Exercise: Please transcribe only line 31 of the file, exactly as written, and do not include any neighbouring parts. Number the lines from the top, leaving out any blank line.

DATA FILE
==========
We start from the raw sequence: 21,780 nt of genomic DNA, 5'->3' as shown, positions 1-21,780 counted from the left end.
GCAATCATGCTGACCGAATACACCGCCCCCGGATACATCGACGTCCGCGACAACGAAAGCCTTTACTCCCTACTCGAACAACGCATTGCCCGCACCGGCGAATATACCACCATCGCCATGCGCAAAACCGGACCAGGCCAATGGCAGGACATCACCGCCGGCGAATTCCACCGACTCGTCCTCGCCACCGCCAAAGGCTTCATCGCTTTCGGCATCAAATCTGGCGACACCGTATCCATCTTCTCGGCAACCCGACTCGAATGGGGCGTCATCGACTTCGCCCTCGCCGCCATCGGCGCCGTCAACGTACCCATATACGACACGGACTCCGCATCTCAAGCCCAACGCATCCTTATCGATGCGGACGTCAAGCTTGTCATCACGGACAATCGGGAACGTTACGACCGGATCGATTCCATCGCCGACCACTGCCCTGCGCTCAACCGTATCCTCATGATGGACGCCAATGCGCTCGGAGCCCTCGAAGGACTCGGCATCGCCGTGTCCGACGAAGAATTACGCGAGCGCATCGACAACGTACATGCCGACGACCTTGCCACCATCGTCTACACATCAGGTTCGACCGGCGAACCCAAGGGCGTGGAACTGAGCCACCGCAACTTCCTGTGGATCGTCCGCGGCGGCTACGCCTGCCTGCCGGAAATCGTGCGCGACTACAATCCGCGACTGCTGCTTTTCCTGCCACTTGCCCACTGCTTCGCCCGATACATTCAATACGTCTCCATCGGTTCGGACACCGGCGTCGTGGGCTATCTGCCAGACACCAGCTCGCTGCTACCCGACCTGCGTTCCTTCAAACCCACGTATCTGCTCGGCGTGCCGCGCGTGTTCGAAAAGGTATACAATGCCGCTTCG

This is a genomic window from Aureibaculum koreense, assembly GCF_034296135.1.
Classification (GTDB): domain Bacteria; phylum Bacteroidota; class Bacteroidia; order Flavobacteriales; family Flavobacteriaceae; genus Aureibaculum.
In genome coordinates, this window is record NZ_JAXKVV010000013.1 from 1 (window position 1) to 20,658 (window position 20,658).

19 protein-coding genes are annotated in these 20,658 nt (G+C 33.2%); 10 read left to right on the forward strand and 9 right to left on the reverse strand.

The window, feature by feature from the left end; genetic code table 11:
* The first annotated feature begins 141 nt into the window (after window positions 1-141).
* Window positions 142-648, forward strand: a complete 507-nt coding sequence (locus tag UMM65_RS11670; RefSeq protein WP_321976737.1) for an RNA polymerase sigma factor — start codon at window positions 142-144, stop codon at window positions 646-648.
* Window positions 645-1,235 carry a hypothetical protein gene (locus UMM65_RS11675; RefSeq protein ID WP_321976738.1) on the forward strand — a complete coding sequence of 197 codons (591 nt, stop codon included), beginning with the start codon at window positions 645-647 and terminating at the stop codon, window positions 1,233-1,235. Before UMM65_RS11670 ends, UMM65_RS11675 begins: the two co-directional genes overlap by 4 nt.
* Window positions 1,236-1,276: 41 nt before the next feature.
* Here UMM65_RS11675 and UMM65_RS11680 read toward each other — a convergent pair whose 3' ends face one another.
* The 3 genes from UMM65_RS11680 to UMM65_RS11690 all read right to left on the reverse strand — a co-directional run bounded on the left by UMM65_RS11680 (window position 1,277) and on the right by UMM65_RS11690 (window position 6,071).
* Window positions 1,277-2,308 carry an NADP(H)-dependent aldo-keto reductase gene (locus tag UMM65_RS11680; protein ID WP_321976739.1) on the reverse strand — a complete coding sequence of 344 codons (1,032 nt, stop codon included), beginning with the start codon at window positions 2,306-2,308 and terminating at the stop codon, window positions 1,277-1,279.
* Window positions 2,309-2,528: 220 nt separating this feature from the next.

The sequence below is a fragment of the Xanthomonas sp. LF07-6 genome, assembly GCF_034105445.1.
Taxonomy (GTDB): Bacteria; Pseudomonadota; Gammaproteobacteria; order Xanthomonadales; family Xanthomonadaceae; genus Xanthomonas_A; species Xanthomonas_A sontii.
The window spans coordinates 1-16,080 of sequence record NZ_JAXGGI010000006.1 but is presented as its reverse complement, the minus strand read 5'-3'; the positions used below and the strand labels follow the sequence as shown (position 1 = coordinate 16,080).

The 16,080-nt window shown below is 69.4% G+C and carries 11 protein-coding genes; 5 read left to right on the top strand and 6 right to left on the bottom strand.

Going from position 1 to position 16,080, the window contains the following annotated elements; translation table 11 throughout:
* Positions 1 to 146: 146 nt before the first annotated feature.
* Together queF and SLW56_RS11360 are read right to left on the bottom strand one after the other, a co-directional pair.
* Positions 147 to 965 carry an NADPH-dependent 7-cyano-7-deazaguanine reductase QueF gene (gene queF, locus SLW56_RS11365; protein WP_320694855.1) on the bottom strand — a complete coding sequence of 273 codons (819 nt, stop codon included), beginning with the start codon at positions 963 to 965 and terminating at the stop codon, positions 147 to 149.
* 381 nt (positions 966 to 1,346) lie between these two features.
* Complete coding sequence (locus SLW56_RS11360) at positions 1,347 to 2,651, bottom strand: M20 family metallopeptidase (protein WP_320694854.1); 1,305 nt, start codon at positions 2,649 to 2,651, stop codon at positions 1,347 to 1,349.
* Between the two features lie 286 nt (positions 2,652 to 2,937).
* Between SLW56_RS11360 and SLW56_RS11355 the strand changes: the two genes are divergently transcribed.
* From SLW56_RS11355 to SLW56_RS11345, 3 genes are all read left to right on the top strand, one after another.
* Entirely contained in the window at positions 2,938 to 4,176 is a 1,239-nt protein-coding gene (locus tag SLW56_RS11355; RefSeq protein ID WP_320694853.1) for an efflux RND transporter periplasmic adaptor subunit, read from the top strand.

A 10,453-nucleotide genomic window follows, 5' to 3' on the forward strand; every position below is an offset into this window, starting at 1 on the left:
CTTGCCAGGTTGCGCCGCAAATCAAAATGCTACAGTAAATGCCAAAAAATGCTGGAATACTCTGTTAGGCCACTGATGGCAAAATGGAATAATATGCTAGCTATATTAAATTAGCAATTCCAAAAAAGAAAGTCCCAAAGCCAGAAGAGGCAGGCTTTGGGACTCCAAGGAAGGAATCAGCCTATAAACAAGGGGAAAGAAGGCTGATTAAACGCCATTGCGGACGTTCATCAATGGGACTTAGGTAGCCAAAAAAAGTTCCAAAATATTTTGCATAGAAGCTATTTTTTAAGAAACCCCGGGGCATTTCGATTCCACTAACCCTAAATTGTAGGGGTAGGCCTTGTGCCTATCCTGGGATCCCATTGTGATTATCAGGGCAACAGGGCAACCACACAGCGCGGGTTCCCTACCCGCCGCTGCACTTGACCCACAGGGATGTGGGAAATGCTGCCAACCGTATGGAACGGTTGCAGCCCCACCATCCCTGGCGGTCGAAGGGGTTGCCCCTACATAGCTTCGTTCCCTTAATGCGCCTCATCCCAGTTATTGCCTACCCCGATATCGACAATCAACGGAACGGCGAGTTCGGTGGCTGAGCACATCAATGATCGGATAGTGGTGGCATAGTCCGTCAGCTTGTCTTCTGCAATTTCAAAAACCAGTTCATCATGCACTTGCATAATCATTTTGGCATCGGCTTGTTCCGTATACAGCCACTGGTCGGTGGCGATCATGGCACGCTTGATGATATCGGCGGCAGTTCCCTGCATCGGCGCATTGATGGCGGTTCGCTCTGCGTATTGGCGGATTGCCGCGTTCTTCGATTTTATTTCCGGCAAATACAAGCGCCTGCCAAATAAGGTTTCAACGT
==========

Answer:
CTTGCCAGGTTGCGCCGCAAATCAAAATGCTACAGTAAATGCCAAAAAATGCTGGAATACTCTGTTAGGCCACTGATGGCAAAATGGAATAATATGCTAGCTATATTAAATTAGCAATTCCAAAAAAGAAAGTCCCAAAGCCAGAAGAGGCAGGCTTTGGGACTCCAAGGAAGGAATCAGCCTATAAACAAGGGGAAAGAAGGCTGATTAAACGCCATTGCGGACGTTCATCAATGGGACTTAGGTAGCCAAAAAAAGTTCCAAAATATTTTGCATAGAAGCTATTTTTTAAGAAACCCCGGGGCATTTCGATTCCACTAACCCTAAATTGTAGGGGTAGGCCTTGTGCCTATCCTGGGATCCCATTGTGATTATCAGGGCAACAGGGCAACCACACAGCGCGGGTTCCCTACCCGCCGCTGCACTTGACCCACAGGGATGTGGGAAATGCTGCCAACCGTATGGAACGGTTGCAGCCCCACCATCCCTGGCGGTCGAAGGGGTTGCCCCTACATAGCTTCGTTCCCTTAATGCGCCTCATCCCAGTTATTGCCTACCCCGATATCGACAATCAACGGAACGGCGAGTTCGGTGGCTGAGCACATCAATGATCGGATAGTGGTGGCATAGTCCGTCAGCTTGTCTTCTGCAATTTCAAAAACCAGTTCATCATGCACTTGCATAATCATTTTGGCATCGGCTTGTTCCGTATACAGCCACTGGTCGGTGGCGATCATGGCACGCTTGATGATATCGGCGGCAGTTCCCTGCATCGGCGCATTGATGGCGGTTCGCTCTGCGTATTGGCGGATTGCCGCGTTCTTCGATTTTATTTCCGGCAAATACAAGCGCCTGCCAAATAAGGTTTCAACGT